ALSO

Scott Beigel, 35 Martin Duque Anguiano, 14 Nicholas Dworet, 17 Aaron Feis, 37 Chris Hixon, 49 Luke Hoyer, 15 Cara Loughran, 14 Gina Montalto, 14 Joaquin Oliver, 17 Alaina Petty, 14 Meadow Pollack, 18 Helena Ramsay, 17 Carmen Schentrup, 16

Our hearts go out to their families, friends and survivors as they face this immeasurable loss and tragedy.

FRL A .org

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L E G I S L AT I V E U P D AT E

2018 LEGISLATIVE REPORT VACATION RENTALS DIED IN COMMITTEE SB 1400/1640 (sponsored by Sen. Steube, R-Sarasota & Sen. Simmons, R-Longwood) HB 773 (sponsored Rep. La Rosa, R-Saint Cloud) In 2011, Florida preempted vacation rental regulation to the state preventing local governments from enacting any new law that restricted the use of vacation rentals, prohibited vacation rental, or regulated vacation rentals based on their classification, use or occupancy. In 2014, the Legislature revised the preemption of 2011 so that local governments can regulate vacation rentals, provided the regulations do not regulate the duration or frequency of vacation rentals. SB 1400 and SB 1640 were combined during the committee process. As combined, this bill would require all vacation rentals to be licensed, and for that license to be displayed within the property. It would apply to vacation rentals only some of the same sanitation and safety requirements that apply to public lodging facilities. It would define what constitutes a commercial operator of vacations rental units. It would preempt local regulation of vacation rentals. HB 773 would restrict local governments’ ability to regulate vacation rentals, requiring all properties to be treated the same regardless of whether they are used for vacation rentals or residential property. Neither the Senate nor House proposals adequately

addressed the role of hosting platforms in the vacation rental industry.

• 40 percent of the TDT funds are reserved for tourism marketing efforts.

TOURIST DEVELOPMENT TAX

• An independent analysis to demonstrate the project’s positive impact on tourism is conducted.

PASSED SB 658 (sponsored by Sen. Brandes, R-St. Petersburg)

HUMAN TRAFFICKING DIED IN COMMITTEE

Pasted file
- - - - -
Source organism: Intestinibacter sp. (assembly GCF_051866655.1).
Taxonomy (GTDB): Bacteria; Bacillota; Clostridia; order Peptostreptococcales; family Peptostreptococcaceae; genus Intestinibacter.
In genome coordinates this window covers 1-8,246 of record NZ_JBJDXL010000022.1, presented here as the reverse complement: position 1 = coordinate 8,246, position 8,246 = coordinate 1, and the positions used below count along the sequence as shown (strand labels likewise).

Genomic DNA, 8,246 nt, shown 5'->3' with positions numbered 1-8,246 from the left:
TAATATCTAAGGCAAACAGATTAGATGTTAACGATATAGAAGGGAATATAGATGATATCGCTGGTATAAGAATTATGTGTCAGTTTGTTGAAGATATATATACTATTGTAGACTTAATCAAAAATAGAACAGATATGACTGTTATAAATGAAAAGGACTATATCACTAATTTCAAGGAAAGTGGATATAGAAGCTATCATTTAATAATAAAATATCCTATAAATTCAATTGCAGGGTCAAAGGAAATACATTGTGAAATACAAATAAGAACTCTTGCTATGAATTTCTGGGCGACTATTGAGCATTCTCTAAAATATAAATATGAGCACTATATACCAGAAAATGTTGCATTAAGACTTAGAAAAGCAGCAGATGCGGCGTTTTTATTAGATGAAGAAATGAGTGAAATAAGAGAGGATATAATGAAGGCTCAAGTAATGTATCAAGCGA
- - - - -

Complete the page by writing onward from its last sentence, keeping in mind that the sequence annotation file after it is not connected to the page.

HB 585 (sponsored by Rep. Fine, R-Palm Bay)

SB 1044 (sponsored by Sen. Book, D-Plantation)

HB 7087 (sponsored by Ways & Means and Appropriations Committees)

HB 167 (sponsored by Rep. Spano, R-Riverview)

Recognizing the importance of tourism to Florida’s economy, the Tourist Development Tax (TDT) was adopted to provide a dedicated source of funding for tourism promotion. The Florida Statutes delineate the specific and limited uses to which these dollars can be applied. SB 658 and HB 585 allows for broad use of TDT revenue for infrastructure and other public projects, once certain criteria are satisfied. Both bills stalled in the process and were thought to be dead. The legislation was revived via an amendment to the tax package, HB 7087. The amendment, which closely mirrors the original bill, mandates that TDT funds cannot be used for infrastructure projects unless: •T  he county receives at least $10 million in TDT dollars in the immediately preceding fiscal year. • It is approved by a twothirds vote of the county governing board. • The amount of TDT dollars used is no more than 70 percent of the total project cost.

Estimates show that thousands of men, women and children are trafficked in the United States each year. These traffickers often rely on legitimate businesses to sustain their operations and infrastructure. Unfortunately, hotels are one of the venues that traffickers use to exploit their victims. This criminal activity presents a great risk for the safety and security of hotel businesses, as well as legitimate customers. With millions of visitors coming to our state each year, Florida’s hospitality industry must serve as a leader in the fight to combat human trafficking, and it is critical that our industry continues to raise awareness through education and training.

employer may have a defense against punitive damages. During the final days of session, SB 1044 was amended onto HB 1301 in a very unusual procedural maneuver late in the session. Additional amendments stripped this language from HB 1301, taking the Human Trafficking legislation out of consideration for the 2018 session. The hospitality industry is eager to continue collaboration with our state and local community partners to find meaningful solutions to eradicate this horrible crime.